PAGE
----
JACK: Dang. Honestly, I gotta hand it to this Axact company. It is really an impressive operation that they had set up. I mean, thousands of employees and a lot of them being highly-skilled IT workers building websites and doing all kinds of pretty advanced marketing, but also they got this business model just dialed in. They figured out the perfect template to start a fake university, get victims to come onto the site and then scam them out of a ton of money, and then get that money funneled through different mules and offshore accounts. Then to do it all at scale, just hiring more and more and more and doing this every day, making their workers work twenty-nine days a month — I mean, Axact was growing leaps and bounds, and they were setting up hundreds of sites. Here, let me just list a whole bunch of these sites for you real quick. There was the Al Arab University, Alford High School, Almeda University — okay, this one’s got a Wikipedia entry. Let me see what’s going on here.

Oh man, so apparently they were selling some law enforcement training, and apparently a bunch of cops had gotten some fake degrees or training from this website and then got jobs based off their fake training and got in trouble for this. Gosh, it always wrecks me to see people in authority breaking the rules. It just shatters my trust in the system every time. Okay, so, there’s so many of these sites; Barkley University, Bay View University, Bay City University, Bay Town University, Chapel University, Columbiana University, Fort Jones University, McGraw University, James Harding University, Pine Hill University, Western Advanced Central University. There’s just so many, just so, so many of these. It’s like, once they figured out the game, they just kept copying and pasting and expanding and maximizing profits. So, who’s masterminding this whole thing? Who figured all this out? Well, Axact was found by a guy named Shoaib Ahmed Shaikh.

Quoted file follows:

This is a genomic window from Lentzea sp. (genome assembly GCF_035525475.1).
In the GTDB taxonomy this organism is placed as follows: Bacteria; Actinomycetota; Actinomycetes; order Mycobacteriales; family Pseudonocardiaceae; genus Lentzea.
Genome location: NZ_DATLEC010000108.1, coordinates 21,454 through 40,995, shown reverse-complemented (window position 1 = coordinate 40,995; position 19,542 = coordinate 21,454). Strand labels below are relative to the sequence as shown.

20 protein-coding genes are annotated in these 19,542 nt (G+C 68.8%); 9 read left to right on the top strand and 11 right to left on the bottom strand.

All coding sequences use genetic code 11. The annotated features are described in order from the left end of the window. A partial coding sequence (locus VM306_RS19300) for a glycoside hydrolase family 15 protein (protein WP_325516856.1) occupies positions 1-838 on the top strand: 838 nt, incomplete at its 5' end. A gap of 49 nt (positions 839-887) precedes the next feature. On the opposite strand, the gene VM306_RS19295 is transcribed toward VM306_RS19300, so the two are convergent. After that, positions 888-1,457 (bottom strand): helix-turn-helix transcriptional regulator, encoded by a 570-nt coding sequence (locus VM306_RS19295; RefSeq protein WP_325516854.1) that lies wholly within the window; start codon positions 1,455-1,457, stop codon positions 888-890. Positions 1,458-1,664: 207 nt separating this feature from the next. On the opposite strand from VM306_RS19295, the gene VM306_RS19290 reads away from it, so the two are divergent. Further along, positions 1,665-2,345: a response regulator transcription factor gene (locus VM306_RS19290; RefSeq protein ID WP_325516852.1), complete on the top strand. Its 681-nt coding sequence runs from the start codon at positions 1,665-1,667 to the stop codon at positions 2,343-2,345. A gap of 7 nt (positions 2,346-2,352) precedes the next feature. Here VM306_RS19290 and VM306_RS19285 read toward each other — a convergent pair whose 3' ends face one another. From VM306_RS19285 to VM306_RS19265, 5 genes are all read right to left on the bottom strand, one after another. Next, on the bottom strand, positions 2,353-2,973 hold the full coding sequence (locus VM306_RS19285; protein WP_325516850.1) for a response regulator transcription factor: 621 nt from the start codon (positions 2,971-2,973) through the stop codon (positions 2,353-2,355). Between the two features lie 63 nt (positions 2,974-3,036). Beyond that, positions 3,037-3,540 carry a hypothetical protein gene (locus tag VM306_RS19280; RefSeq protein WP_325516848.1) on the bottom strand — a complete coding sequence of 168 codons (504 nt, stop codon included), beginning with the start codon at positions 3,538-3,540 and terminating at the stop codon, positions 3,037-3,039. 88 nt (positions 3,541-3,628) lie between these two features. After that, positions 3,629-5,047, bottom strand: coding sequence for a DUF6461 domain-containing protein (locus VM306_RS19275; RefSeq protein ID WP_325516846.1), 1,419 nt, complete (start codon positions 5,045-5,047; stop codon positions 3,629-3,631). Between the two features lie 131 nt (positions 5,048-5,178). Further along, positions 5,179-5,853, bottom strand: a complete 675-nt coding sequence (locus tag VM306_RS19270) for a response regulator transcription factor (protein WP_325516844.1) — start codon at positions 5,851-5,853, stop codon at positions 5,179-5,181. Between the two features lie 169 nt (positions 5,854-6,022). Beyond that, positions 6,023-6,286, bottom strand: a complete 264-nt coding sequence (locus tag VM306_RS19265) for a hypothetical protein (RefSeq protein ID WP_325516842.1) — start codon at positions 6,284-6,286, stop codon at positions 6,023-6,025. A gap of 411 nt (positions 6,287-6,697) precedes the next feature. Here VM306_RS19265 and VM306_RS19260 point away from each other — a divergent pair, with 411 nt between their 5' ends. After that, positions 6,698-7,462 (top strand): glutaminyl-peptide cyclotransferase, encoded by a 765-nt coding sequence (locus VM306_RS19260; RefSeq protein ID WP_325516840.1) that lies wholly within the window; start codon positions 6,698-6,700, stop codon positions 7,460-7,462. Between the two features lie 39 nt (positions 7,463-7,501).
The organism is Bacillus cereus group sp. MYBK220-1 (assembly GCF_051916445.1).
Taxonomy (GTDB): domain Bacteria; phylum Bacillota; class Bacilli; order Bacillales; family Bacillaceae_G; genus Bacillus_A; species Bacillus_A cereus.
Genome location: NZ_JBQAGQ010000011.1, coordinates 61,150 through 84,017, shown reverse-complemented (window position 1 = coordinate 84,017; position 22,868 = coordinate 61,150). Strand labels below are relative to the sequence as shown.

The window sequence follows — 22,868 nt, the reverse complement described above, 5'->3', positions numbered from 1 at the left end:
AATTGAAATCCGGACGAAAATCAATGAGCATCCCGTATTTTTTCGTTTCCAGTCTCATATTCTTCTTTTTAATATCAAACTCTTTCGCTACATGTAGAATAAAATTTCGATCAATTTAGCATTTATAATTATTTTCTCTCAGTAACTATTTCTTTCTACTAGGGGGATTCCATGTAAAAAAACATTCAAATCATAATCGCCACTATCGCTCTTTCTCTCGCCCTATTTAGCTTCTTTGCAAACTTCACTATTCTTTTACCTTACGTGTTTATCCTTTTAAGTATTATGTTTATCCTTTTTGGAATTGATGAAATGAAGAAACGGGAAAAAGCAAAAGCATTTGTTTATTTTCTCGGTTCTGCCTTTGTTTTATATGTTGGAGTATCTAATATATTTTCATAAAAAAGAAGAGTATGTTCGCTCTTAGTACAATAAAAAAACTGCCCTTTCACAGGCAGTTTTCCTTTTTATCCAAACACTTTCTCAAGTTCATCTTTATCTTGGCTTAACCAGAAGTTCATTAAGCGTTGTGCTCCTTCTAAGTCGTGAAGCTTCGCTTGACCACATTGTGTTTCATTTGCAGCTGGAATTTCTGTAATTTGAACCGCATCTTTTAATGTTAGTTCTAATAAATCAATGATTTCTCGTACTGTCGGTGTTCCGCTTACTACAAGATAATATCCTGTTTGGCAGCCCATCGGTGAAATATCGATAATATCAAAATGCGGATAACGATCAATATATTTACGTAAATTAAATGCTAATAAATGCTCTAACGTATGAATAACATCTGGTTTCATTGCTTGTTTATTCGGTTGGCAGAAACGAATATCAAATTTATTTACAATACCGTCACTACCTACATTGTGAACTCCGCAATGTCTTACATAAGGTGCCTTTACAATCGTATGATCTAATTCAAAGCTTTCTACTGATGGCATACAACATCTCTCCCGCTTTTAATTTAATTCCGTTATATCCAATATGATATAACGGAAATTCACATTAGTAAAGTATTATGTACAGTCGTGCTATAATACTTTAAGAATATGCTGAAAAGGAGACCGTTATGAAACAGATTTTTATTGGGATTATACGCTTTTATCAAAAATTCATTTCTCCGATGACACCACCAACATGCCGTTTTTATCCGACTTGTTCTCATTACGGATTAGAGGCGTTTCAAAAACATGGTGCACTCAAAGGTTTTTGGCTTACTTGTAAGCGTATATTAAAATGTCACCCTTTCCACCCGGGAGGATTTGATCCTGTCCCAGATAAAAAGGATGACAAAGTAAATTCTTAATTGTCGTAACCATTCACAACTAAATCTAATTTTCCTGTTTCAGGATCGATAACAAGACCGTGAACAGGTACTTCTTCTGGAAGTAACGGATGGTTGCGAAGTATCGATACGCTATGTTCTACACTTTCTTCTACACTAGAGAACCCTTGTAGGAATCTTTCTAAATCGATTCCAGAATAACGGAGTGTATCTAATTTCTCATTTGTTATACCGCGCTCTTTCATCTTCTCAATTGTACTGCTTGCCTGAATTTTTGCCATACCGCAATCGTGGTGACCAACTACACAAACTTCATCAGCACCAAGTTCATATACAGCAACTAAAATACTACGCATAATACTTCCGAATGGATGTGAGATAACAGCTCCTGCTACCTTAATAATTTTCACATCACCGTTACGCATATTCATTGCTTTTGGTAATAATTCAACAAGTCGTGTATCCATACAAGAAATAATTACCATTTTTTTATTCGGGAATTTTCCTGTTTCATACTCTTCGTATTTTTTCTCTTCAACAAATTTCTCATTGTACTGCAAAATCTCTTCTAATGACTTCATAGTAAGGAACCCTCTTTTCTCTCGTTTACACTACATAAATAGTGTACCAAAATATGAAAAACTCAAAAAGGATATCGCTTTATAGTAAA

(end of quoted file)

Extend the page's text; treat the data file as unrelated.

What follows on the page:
FAZAL: Yes, I met him. He would come to the office and meet with the top sales agents. I’ll tell you, he did not seem shady or scammy. He appeared genuine and was influential at getting you to do great work. He never talked about all the phony things going on. He only said positive things like how much of an impact we are making giving people an education and changing lives. He encouraged us to achieve excellence in our work. So, I don’t know if he was the main scammer here.

JACK: Okay, so this guy Shoaib not only started Axact but also started a TV network called Bol, B-O-L. Just looking at their YouTube channel, they show music videos, game shows, talk shows, and news channels. They seem pretty popular. Their YouTube channel has five million subscribers, and the website says they have 156 channels in sixteen languages. But this is interesting, right? A guy who’s running a fake degree scam is also controlling the press? He’s got a lot of money and is pretty influential.

FAZAL: One thing about Pakistan is if you have money, you have power. You can get away with doing things that others would be arrested for. Oh, and he was always saying about how he was donating to charities and setting up different things to help the people of Pakistan. So, a lot of people liked him.

JACK: The Axact website says Shoaib has set up schools, food and shelter systems, and healthcare systems all through his charitable giving. He himself graduated from one of Pakistan’s most prestigious business universities, so he clearly has great business skills, but he’s not the only one running this company. But I’m having a hard time finding a clear corporate structure showing exactly who’s there, and I just don’t know how many executives were involved. It’s possible that one of the other executives made up this scheme and got this whole thing going, and maybe Shoaib just doesn’t know that there’s a big scam going on? I don’t personally believe that theory, that he wouldn’t know what’s going on in his own company. One reason is because of what happened in 2009. [MUSIC] Alright, so, in 2009, a woman from Michigan got her online high school diploma from an Axact school called Belford High School, and I guess she felt like they lied to her. She must have paid for classes and enrolled in the school, but then when she got her diploma and realized it was fake, she sued Axact, and that case got turned into a class-action lawsuit.